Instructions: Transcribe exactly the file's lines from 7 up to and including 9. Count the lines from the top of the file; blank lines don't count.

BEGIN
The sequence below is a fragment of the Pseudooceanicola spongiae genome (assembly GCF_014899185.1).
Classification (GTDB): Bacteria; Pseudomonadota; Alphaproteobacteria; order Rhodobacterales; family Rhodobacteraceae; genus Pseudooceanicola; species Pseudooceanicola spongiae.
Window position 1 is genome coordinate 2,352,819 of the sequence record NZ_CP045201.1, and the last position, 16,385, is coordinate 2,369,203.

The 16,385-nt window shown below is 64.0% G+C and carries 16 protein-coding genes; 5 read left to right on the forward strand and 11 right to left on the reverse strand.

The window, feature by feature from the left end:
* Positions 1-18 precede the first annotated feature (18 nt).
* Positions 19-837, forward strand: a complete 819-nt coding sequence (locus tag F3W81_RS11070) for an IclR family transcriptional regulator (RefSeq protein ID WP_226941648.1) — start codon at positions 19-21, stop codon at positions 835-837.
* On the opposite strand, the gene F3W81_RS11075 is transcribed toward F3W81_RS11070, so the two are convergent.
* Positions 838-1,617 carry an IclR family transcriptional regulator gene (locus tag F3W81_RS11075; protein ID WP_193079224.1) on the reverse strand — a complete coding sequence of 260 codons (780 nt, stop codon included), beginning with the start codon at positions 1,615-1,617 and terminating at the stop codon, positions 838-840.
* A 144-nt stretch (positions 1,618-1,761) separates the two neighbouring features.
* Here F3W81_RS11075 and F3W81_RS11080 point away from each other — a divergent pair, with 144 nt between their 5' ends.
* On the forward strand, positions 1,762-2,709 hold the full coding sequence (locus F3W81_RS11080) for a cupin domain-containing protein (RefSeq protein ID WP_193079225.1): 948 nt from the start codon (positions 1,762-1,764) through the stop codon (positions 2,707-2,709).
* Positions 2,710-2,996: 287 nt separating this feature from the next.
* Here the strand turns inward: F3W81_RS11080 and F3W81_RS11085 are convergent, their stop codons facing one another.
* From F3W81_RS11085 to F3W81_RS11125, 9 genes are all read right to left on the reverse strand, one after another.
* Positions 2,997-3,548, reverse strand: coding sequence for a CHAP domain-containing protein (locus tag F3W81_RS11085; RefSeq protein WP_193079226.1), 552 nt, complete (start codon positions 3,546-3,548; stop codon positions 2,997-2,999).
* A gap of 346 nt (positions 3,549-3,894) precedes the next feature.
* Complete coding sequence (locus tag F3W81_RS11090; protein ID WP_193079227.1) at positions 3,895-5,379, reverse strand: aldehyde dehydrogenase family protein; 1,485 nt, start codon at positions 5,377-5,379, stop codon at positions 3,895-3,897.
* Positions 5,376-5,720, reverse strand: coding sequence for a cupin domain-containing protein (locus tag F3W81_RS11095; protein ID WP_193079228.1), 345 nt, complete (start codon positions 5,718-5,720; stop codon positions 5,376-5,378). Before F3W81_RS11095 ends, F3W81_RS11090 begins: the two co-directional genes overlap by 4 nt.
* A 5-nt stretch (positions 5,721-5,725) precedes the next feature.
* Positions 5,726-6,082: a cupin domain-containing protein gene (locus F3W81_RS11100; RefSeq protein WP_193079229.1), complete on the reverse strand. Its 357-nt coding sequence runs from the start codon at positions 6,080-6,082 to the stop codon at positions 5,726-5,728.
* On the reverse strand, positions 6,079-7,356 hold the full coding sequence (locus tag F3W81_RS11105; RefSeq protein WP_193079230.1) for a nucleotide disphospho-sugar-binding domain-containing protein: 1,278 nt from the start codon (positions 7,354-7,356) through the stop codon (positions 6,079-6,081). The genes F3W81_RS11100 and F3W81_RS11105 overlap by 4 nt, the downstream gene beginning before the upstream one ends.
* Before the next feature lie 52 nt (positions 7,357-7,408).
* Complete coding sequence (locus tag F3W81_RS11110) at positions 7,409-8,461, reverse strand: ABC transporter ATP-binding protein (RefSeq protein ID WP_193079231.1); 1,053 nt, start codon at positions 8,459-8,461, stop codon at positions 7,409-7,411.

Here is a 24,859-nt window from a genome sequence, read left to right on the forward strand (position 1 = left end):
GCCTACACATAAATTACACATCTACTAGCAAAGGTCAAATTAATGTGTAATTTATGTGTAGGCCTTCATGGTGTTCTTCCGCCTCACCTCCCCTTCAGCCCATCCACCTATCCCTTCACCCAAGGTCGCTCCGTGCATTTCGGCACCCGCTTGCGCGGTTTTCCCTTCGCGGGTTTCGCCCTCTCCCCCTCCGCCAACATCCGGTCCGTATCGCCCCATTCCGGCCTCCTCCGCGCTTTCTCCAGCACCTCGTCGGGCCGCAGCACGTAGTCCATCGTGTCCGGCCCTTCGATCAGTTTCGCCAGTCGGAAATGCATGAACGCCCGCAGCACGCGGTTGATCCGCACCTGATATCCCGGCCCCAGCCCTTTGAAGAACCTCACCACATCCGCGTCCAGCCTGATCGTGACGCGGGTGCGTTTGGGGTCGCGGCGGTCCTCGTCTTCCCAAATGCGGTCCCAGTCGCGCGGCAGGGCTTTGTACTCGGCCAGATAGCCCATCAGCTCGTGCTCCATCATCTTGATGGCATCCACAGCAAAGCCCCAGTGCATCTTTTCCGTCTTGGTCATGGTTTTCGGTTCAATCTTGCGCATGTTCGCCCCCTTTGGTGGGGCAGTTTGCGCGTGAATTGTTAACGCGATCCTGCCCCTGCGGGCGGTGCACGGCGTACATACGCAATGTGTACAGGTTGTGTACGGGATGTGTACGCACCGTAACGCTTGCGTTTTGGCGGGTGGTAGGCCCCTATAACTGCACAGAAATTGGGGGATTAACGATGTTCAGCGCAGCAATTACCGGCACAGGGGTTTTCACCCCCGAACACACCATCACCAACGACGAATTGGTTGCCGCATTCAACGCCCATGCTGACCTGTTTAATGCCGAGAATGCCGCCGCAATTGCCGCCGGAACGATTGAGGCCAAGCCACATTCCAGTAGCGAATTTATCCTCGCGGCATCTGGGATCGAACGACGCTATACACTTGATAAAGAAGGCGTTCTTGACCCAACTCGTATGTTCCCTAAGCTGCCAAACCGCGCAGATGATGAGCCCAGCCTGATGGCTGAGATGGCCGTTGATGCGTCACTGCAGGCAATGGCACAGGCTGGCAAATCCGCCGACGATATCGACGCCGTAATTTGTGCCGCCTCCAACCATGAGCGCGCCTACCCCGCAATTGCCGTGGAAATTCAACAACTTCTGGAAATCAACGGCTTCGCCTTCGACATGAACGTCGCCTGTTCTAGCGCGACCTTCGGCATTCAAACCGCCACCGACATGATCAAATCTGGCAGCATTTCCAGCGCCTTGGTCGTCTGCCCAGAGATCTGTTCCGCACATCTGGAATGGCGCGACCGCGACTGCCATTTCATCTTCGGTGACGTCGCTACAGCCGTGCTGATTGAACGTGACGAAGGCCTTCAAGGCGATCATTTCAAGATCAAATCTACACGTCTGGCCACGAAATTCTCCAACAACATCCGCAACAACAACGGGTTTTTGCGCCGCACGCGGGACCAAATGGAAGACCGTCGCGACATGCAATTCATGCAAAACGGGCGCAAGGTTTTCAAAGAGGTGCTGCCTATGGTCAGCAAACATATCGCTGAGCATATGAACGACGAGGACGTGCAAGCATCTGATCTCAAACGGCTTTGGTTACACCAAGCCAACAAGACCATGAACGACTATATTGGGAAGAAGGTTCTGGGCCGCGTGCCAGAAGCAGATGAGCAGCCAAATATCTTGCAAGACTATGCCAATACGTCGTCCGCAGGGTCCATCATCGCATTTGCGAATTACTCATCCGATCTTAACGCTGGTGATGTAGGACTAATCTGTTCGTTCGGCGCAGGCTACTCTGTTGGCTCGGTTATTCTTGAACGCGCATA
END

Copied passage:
* Positions 19-837, forward strand: a complete 819-nt coding sequence (locus tag F3W81_RS11070) for an IclR family transcriptional regulator (RefSeq protein ID WP_226941648.1) — start codon at positions 19-21, stop codon at positions 835-837.
* On the opposite strand, the gene F3W81_RS11075 is transcribed toward F3W81_RS11070, so the two are convergent.
* Positions 838-1,617 carry an IclR family transcriptional regulator gene (locus tag F3W81_RS11075; protein ID WP_193079224.1) on the reverse strand — a complete coding sequence of 260 codons (780 nt, stop codon included), beginning with the start codon at positions 1,615-1,617 and terminating at the stop codon, positions 838-840.